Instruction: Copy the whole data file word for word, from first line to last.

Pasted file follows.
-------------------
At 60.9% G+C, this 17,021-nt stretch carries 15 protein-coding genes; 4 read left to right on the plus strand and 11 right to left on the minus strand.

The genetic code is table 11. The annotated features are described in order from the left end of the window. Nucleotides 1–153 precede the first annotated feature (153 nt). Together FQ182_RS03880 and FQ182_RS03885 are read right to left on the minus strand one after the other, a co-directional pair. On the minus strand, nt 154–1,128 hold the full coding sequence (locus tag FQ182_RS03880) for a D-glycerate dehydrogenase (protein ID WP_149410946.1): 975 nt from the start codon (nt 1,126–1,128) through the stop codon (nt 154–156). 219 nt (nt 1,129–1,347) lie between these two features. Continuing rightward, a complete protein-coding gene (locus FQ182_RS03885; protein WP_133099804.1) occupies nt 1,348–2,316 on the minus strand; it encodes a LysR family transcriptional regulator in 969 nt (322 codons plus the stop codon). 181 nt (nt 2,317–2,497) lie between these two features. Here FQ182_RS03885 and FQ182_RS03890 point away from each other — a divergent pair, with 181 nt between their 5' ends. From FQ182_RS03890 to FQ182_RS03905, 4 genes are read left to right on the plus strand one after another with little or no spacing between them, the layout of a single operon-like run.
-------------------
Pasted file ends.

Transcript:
At 60.9% G+C, this 17,021-nt stretch carries 15 protein-coding genes; 4 read left to right on the plus strand and 11 right to left on the minus strand.

The genetic code is table 11. The annotated features are described in order from the left end of the window. Nucleotides 1–153 precede the first annotated feature (153 nt). Together FQ182_RS03880 and FQ182_RS03885 are read right to left on the minus strand one after the other, a co-directional pair. On the minus strand, nt 154–1,128 hold the full coding sequence (locus tag FQ182_RS03880) for a D-glycerate dehydrogenase (protein ID WP_149410946.1): 975 nt from the start codon (nt 1,126–1,128) through the stop codon (nt 154–156). 219 nt (nt 1,129–1,347) lie between these two features. Continuing rightward, a complete protein-coding gene (locus FQ182_RS03885; protein WP_133099804.1) occupies nt 1,348–2,316 on the minus strand; it encodes a LysR family transcriptional regulator in 969 nt (322 codons plus the stop codon). 181 nt (nt 2,317–2,497) lie between these two features. Here FQ182_RS03885 and FQ182_RS03890 point away from each other — a divergent pair, with 181 nt between their 5' ends. From FQ182_RS03890 to FQ182_RS03905, 4 genes are read left to right on the plus strand one after another with little or no spacing between them, the layout of a single operon-like run.